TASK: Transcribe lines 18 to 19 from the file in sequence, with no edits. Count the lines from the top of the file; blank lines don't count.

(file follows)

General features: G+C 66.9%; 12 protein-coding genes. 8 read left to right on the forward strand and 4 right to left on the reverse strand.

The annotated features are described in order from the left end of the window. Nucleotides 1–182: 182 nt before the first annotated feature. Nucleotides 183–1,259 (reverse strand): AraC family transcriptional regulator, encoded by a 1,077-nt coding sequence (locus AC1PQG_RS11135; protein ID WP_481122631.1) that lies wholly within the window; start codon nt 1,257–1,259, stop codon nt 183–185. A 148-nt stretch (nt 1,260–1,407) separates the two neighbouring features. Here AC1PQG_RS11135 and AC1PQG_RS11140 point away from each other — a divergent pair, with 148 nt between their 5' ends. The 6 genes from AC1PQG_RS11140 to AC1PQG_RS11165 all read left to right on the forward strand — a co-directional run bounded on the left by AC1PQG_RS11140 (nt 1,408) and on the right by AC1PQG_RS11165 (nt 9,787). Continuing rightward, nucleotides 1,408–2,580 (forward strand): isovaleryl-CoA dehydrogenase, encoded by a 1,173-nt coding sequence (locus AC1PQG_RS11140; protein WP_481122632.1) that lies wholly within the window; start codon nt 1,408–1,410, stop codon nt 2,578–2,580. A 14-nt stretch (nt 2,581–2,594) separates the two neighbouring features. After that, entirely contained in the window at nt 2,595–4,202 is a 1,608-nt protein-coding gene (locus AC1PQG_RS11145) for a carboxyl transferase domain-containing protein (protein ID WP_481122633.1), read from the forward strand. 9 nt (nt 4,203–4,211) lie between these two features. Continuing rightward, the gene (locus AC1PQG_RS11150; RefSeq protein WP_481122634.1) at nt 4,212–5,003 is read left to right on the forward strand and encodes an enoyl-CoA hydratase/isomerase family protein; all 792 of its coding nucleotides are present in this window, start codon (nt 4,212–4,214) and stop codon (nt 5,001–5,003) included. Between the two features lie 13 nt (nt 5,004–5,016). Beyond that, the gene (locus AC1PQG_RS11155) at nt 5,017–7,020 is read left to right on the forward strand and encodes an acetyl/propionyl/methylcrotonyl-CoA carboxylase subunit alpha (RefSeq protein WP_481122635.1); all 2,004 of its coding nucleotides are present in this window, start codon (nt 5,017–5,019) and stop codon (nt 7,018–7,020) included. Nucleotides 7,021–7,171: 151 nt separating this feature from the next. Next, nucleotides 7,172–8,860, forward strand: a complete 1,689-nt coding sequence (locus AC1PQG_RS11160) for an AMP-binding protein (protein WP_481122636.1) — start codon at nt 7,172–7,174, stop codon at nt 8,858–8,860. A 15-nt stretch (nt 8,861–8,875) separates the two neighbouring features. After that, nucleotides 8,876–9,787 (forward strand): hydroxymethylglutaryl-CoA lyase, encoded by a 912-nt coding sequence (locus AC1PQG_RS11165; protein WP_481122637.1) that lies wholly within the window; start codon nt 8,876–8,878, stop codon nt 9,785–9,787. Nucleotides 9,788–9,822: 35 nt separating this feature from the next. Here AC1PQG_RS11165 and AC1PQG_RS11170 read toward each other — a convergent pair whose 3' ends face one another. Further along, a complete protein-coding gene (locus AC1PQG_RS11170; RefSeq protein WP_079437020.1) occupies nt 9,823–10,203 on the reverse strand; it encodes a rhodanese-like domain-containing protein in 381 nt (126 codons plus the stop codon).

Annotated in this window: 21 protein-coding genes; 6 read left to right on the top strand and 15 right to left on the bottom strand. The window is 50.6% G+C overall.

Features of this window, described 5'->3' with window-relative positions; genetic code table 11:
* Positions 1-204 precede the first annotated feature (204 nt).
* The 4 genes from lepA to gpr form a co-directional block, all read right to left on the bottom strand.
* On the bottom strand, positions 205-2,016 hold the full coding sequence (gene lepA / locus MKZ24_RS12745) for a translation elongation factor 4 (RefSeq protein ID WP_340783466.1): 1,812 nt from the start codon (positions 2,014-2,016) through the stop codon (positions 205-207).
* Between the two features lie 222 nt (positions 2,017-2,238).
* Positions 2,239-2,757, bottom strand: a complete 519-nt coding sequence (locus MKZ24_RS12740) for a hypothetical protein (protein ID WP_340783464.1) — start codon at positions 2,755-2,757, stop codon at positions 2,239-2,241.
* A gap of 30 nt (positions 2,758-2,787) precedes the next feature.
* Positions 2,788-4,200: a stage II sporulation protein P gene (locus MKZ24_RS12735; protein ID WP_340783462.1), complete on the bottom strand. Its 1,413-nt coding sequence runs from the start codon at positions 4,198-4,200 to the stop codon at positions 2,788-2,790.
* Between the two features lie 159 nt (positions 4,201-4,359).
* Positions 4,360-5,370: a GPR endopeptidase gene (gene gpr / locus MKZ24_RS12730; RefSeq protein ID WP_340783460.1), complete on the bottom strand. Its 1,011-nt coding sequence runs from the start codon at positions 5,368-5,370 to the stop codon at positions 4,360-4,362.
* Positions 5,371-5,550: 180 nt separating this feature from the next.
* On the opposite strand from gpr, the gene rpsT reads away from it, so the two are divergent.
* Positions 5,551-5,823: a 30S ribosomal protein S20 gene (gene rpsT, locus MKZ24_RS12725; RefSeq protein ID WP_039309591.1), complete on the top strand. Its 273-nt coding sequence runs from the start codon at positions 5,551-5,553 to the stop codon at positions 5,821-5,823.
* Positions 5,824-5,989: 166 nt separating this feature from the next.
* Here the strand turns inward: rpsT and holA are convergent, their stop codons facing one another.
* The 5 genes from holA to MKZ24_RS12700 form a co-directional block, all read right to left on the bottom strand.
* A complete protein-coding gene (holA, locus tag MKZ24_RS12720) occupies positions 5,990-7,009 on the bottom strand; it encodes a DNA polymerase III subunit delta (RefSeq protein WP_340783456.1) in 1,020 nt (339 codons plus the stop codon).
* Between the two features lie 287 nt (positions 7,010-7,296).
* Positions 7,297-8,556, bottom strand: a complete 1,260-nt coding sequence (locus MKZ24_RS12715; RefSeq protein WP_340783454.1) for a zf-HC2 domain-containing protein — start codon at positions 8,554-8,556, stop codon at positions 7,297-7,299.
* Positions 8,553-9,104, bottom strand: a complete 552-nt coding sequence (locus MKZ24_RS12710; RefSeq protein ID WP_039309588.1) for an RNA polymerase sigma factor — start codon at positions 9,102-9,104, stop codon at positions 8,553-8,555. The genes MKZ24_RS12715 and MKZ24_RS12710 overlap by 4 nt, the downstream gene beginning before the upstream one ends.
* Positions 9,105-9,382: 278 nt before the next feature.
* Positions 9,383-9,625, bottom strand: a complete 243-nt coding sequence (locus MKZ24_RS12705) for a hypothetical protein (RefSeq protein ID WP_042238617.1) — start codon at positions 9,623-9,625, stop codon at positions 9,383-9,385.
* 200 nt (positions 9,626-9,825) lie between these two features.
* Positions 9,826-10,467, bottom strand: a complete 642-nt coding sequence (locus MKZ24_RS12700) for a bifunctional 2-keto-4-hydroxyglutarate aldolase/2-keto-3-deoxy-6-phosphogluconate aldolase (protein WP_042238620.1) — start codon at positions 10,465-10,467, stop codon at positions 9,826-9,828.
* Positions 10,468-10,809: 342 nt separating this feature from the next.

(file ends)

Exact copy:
* Here the strand turns inward: rpsT and holA are convergent, their stop codons facing one another.
* The 5 genes from holA to MKZ24_RS12700 form a co-directional block, all read right to left on the bottom strand.